BACON! Okay, now that I have your attention let’s have a little chat, because bacon is a bit more complicated than you thought. One of the few cured meats that is meant to be cooked, bacon is most famous in the United States for its place on the breakfast plate. To get there, bacon goes through a multistep process that can involve curing, smoking, and pan frying (ah, the sizzling). This bacon is usually belly, and is almost always smoked. In fact, most of the unique flavors between different American bacons come from the wood used in the smoking process. The tradition of bacon for breakfast comes from the British Isles, where the most common kind of “rashers” are cut from the loin (think more like Canadian bacon). Leaner than the belly, this is a bacon that is cut a bit thicker than in the American tradition, and is chewy and meaty–not crispy. Either way, it’s tasty.
Here at Via Umbria, however, we also draw from the Italian bacon traditions: pancetta. Pancetta is the belly of the pig, cured into bacon just like here. The most crucial difference from the American bacon, however, is that it isn’t smoked and is sometimes rolled. In fact, most of the Italian pancetta you can find stateside is the rolled variety. Not so at Via Umbria; we primarily carry a “slab” of pancetta, that on a quick glance looks almost exactly like your typical breakfast bacon. This is not because the slab is different in any way from the rolled, just that better quality producers are mostly electing not to roll their pancettas. The use of the bacon is different too. Rather than slicing thickly and panfrying, you slice thin and eat raw. Or you dice and use as the base of an excellent sauce.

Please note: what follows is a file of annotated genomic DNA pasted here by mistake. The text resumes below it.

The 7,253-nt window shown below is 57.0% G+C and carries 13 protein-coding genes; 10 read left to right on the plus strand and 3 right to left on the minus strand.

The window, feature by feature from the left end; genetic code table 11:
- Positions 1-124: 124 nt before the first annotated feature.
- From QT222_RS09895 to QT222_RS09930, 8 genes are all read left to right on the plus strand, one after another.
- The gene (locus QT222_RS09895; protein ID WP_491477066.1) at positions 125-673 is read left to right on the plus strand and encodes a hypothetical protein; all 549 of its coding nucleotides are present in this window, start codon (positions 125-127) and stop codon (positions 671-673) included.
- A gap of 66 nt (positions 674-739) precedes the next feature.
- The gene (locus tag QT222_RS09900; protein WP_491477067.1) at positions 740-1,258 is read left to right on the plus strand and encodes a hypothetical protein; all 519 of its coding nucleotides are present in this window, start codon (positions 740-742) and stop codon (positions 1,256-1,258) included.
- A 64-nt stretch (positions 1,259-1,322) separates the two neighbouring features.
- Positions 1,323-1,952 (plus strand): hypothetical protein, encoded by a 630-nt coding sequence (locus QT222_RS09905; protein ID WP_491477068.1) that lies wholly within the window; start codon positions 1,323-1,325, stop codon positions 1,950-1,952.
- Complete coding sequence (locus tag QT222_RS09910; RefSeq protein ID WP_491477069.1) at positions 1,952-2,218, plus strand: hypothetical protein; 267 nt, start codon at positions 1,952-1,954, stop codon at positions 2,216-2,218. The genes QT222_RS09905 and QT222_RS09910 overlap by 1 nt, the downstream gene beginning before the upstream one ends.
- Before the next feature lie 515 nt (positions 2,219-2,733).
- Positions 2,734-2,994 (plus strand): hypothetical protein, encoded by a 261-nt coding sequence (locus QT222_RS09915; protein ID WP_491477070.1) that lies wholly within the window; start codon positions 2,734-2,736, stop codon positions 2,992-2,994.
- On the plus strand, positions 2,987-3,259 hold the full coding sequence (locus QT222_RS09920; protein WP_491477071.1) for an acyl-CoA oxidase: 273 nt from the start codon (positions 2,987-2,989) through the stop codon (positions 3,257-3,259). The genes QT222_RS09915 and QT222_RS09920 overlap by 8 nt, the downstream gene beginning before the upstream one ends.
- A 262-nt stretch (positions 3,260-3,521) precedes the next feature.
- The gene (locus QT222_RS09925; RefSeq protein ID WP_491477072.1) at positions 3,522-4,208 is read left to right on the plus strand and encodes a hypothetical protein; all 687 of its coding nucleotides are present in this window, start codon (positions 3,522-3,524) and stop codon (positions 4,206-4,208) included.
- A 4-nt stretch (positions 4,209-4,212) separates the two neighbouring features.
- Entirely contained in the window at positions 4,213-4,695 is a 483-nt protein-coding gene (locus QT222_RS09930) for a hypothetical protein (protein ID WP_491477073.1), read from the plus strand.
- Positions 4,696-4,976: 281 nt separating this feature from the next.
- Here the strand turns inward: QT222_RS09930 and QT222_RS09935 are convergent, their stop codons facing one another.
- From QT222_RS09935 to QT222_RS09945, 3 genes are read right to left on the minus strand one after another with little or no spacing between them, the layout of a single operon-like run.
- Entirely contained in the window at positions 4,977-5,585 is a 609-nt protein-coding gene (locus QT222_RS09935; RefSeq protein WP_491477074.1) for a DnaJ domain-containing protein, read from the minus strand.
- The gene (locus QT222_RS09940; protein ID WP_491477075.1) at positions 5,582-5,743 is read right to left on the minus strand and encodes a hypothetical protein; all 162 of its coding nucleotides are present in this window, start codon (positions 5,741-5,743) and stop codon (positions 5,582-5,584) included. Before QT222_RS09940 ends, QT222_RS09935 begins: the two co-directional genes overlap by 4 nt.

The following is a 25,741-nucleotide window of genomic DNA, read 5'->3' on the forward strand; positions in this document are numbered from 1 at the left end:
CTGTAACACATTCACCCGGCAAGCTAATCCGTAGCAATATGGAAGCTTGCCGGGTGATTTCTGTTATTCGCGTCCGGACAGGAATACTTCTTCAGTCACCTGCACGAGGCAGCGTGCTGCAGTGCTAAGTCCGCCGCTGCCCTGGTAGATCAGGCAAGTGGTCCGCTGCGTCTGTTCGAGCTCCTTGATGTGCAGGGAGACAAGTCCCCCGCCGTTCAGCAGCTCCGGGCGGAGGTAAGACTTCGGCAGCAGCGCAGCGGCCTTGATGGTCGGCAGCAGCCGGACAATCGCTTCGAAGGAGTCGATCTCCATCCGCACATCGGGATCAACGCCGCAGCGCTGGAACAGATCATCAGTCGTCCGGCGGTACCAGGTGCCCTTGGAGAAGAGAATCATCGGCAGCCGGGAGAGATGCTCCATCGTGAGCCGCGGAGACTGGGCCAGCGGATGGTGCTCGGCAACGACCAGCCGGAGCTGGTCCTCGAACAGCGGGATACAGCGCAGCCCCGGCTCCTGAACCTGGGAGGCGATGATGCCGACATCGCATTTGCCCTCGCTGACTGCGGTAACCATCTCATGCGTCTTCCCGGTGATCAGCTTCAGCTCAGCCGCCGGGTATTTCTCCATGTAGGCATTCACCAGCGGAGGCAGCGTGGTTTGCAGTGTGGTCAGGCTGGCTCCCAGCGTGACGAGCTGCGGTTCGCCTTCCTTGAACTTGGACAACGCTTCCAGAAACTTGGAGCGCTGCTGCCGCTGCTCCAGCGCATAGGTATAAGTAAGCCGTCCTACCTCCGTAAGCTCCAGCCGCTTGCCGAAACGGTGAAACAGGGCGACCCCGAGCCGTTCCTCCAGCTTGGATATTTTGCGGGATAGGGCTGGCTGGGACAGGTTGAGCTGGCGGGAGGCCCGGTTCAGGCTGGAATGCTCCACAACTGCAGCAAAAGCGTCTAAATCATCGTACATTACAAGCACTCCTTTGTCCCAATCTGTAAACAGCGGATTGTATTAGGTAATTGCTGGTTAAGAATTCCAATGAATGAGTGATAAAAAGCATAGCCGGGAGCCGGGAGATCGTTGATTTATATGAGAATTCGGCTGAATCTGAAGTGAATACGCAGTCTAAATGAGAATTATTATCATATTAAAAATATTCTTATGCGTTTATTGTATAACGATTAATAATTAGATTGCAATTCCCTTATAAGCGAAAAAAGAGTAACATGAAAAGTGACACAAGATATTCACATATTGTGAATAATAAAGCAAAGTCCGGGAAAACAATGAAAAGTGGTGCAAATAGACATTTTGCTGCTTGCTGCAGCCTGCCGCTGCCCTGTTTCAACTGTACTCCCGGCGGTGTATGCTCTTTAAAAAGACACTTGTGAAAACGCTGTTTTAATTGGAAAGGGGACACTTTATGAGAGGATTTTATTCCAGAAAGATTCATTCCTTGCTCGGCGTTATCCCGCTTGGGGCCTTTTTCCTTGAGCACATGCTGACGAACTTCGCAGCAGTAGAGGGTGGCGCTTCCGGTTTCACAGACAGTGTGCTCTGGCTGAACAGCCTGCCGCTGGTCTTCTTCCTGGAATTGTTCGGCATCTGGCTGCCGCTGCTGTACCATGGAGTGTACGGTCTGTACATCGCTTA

Bacon doesn’t stop there! In Umbria, and other areas of central Italy, you wouldn’t use pancetta. Instead, the choice is guanciale. Guanciale translates literally as cheek, and is produced in a fashion similar to pancetta, but using the jowl of the pig rather than the belly. It is usually fattier, and thus richer in flavor. I find that it is a superb addition to any charcuterie plate, the fat deliciously contrasts the meatiness of a prosciutto and the seasoned flavor of a salami. Also excellent for cooking, guanciale is the only real base of the carbonara and the amtriciana. American producers are catching on and making their own, sometimes putting their own American spin on it! You may have seen these on menus as “face bacon.” We carry one called jowciale, which is hickory smoked in Virginia and is fantastic when used to cook greens or pan-fried and put on a BLT or a burger.
However you like your bacon, we’re ready to meet your needs! Come have a chat with me at the butcher counter and we’ll make sure to have one that has you salivating.